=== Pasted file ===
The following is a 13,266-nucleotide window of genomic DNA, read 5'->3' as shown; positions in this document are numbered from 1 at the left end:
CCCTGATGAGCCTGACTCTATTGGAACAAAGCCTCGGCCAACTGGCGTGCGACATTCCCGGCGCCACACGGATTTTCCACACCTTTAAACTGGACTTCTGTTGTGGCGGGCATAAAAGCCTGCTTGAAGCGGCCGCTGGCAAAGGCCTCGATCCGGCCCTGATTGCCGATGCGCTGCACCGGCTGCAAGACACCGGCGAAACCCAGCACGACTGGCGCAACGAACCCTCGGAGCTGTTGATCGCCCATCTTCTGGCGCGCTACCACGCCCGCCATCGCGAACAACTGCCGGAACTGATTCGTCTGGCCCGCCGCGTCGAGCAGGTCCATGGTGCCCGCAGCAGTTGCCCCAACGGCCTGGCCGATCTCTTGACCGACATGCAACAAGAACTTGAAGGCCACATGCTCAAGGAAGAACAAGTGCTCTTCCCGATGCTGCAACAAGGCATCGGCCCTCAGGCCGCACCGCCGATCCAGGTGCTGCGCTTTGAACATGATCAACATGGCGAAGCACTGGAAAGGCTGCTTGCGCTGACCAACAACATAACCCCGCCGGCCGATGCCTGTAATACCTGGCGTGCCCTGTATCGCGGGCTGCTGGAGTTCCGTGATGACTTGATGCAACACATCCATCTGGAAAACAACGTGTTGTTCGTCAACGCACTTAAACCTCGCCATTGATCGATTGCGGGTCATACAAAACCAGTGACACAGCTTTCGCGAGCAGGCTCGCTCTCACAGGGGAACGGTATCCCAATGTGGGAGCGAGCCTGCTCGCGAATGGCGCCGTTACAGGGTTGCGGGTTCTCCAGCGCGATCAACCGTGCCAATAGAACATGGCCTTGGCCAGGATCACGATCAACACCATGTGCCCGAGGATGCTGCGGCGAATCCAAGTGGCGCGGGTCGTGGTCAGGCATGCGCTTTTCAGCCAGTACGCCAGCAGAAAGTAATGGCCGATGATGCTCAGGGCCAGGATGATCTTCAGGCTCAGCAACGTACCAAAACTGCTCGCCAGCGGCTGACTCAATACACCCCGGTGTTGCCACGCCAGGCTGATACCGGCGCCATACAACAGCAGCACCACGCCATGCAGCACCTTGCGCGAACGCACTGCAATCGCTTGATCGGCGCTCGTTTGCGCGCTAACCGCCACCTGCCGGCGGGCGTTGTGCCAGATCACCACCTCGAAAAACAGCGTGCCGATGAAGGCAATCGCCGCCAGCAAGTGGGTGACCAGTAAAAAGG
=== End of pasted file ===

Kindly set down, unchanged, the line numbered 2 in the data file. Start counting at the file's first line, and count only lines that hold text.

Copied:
CCCTGATGAGCCTGACTCTATTGGAACAAAGCCTCGGCCAACTGGCGTGCGACATTCCCGGCGCCACACGGATTTTCCACACCTTTAAACTGGACTTCTGTTGTGGCGGGCATAAAAGCCTGCTTGAAGCGGCCGCTGGCAAAGGCCTCGATCCGGCCCTGATTGCCGATGCGCTGCACCGGCTGCAAGACACCGGCGAAACCCAGCACGACTGGCGCAACGAACCCTCGGAGCTGTTGATCGCCCATCTTCTGGCGCGCTACCACGCCCGCCATCGCGAACAACTGCCGGAACTGATTCGTCTGGCCCGCCGCGTCGAGCAGGTCCATGGTGCCCGCAGCAGTTGCCCCAACGGCCTGGCCGATCTCTTGACCGACATGCAACAAGAACTTGAAGGCCACATGCTCAAGGAAGAACAAGTGCTCTTCCCGATGCTGCAACAAGGCATCGGCCCTCAGGCCGCACCGCCGATCCAGGTGCTGCGCTTTGAACATGATCAACATGGCGAAGCACTGGAAAGGCTGCTTGCGCTGACCAACAACATAACCCCGCCGGCCGATGCCTGTAATACCTGGCGTGCCCTGTATCGCGGGCTGCTGGAGTTCCGTGATGACTTGATGCAACACATCCATCTGGAAAACAACGTGTTGTTCGTCAACGCACTTAAACCTCGCCATTGATCGATTGCGGGTCATACAAAACCAGTGACACAGCTTTCGCGAGCAGGCTCGCTCTCACAGGGGAACGGTATCCCAATGTGGGAGCGAGCCTGCTCGCGAATGGCGCCGTTACAGGGTTGCGGGTTCTCCAGCGCGATCAACCGTGCCAATAGAACATGGCCTTGGCCAGGATCACGATCAACACCATGTGCCCGAGGATGCTGCGGCGAATCCAAGTGGCGCGGGTCGTGGTCAGGCATGCGCTTTTCAGCCAGTACGCCAGCAGAAAGTAATGGCCGATGATGCTCAGGGCCAGGATGATCTTCAGGCTCAGCAACGTACCAAAACTGCTCGCCAGCGGCTGACTCAATACACCCCGGTGTTGCCACGCCAGGCTGATACCGGCGCCATACAACAGCAGCACCACGCCATGCAGCACCTTGCGCGAACGCACTGCAATCGCTTGATCGGCGCTCGTTTGCGCGCTAACCGCCACCTGCCGGCGGGCGTTGTGCCAGATCACCACCTCGAAAAACAGCGTGCCGATGAAGGCAATCGCCGCCAGCAAGTGGGTGACCAGTAAAAAGG